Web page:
After Monday's rally in Paul Ryan's hometown, his traveling press corp was treated to aluminum lunch boxes filled with fresh pasta from one of the vice presidential candidate's favorite restaurants: Italian House

Cheese ravioli, chicken parmesan, pasta alfredo, vegetable pizza -- at 2 p.m., a caloric free-for-all was at our fingertips after the adrenaline rush of frantically filing notes and video back to headquarters.

News agencies that cover presidential candidates are, as a rule, billed by the campaign for the food that's provided at work spaces. The staff orders, our companies pay. The upside is we never go hungry; the downside, we never go hungry. Reporters routinely exchange unscientific advice on how to avoid the inevitable spare tire effect on our waistlines: skip dinner, don't eat fries, stop eating breakfast, never finish your plate, drink more water, always remember: free food is not calorie-free.

At his first media avail for the traveling press, Paul Ryan carried a platter of "Crumb and Get It" cookies (made by the baker who had declined a visit from Joe Biden), and proceeded to offer them row-by-row to reporters on his campaign plane.

"We try to eat pretty well here on the road," the candidate remarked as he encouraged us to indulge. Ryan, a health nut and gym rat, had just hours before declared to a local reporter in Roanoke, Va., that "Having a piece of cake is just like having asparagus as far as I'm concerned, so I'm like well eat the asparagus then."

"How long does that take to work that off in P90x?" asked a reporter, referring to the heaping plate of cookies.

"You know this will take a while to work off on P90x," he responded. "Cheers" he said as he bumped his macadamia nut cookie with mine.

P90x creator and fitness guru Tony Horton has a list of foods to avoid in your diet: processed sugars, alcohol, caffeine, animal products, gluten. If it feels nearly impossible in every day life, my opinion is that it's definitely an impossibility on the campaign trail. Early in the primary season when we had to drive ourselves everywhere, I lost weight zipping from one stop to another past dietary moonscapes, interrupted by the occasional highway truck stop and fast food counter. But now that there's campaign-arranged transportation, we're treated to an endless buffet line worthy of Lumiere in Beauty and the Beast: food on the campaign bus, food on the charter plane, food during holding time, food to be consumed within the five minutes left between filing a story and being rushed onto the next location.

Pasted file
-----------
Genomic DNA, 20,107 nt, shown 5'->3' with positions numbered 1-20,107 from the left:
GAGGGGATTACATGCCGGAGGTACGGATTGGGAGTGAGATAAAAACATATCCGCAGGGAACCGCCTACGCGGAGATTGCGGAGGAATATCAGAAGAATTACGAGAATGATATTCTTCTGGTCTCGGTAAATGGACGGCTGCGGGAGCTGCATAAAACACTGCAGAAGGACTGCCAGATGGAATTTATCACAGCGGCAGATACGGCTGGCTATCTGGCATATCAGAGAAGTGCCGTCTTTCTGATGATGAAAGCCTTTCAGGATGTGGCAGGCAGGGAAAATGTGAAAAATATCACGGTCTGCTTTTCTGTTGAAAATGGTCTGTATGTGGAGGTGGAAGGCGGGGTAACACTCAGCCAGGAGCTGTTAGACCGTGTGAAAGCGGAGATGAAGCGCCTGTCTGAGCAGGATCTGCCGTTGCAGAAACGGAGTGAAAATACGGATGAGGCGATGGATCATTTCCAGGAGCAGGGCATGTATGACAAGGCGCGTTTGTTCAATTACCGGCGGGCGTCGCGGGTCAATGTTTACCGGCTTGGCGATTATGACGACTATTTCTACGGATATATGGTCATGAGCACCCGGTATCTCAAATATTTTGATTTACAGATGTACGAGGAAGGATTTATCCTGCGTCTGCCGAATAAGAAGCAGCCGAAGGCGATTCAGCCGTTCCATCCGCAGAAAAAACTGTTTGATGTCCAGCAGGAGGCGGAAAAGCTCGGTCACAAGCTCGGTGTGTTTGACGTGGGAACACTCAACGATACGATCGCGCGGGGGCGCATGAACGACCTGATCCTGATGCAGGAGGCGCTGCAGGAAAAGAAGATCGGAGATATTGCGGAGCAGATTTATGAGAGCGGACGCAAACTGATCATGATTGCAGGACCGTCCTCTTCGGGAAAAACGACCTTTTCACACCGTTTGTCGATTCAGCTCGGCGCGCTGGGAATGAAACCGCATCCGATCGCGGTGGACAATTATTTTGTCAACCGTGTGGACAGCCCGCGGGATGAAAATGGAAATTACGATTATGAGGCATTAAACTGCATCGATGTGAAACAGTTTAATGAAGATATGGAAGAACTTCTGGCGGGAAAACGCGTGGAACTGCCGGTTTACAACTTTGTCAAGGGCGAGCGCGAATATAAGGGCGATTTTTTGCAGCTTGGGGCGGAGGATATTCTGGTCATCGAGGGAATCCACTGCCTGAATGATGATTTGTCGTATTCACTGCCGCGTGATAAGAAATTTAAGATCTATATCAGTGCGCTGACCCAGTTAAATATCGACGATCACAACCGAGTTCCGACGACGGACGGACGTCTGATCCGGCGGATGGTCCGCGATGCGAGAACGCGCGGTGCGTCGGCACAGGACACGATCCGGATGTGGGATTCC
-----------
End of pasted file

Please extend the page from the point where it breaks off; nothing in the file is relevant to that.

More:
"Is this lunch number two or dinner number one?" the Ryan press corp asked in Boston, where we found a pile of pizza boxes awaiting us our filing room. The cheesy surprise turned out to be "Dinner Number One of Three," to be followed by a meal on the plane, and a buffet spread in Pittsburgh. I was embarrassed to tell the hotel catering staff waiting for us after our 10pm arrival that no one was going to touch the food because we had no appetite left: "The food looks amazing, honestly, we can't possibly eat anymore."

A cynic might call all this food a conspiracy to make the press fat and complacent, but in many ways, building time into the schedule to provide meals for the press are also a foray by the campaign into diplomacy with reporters. For the most part, we eat whatever the Ryan staff eats, and as one aide remarked to the agreement of the press, he's never eaten more vegetables than before he joined this campaign.

The day after Paul Ryan came back to the plane to talk with us, a reporter rolled to the front of the plane an orange bearing this Sharpied message: "Hey Congressman, Thanks for the visit. Don't be a stranger!"

His traveling press secretary, Michael Steel, wrote back: "Eat your fruits + veggies if you want more cookies."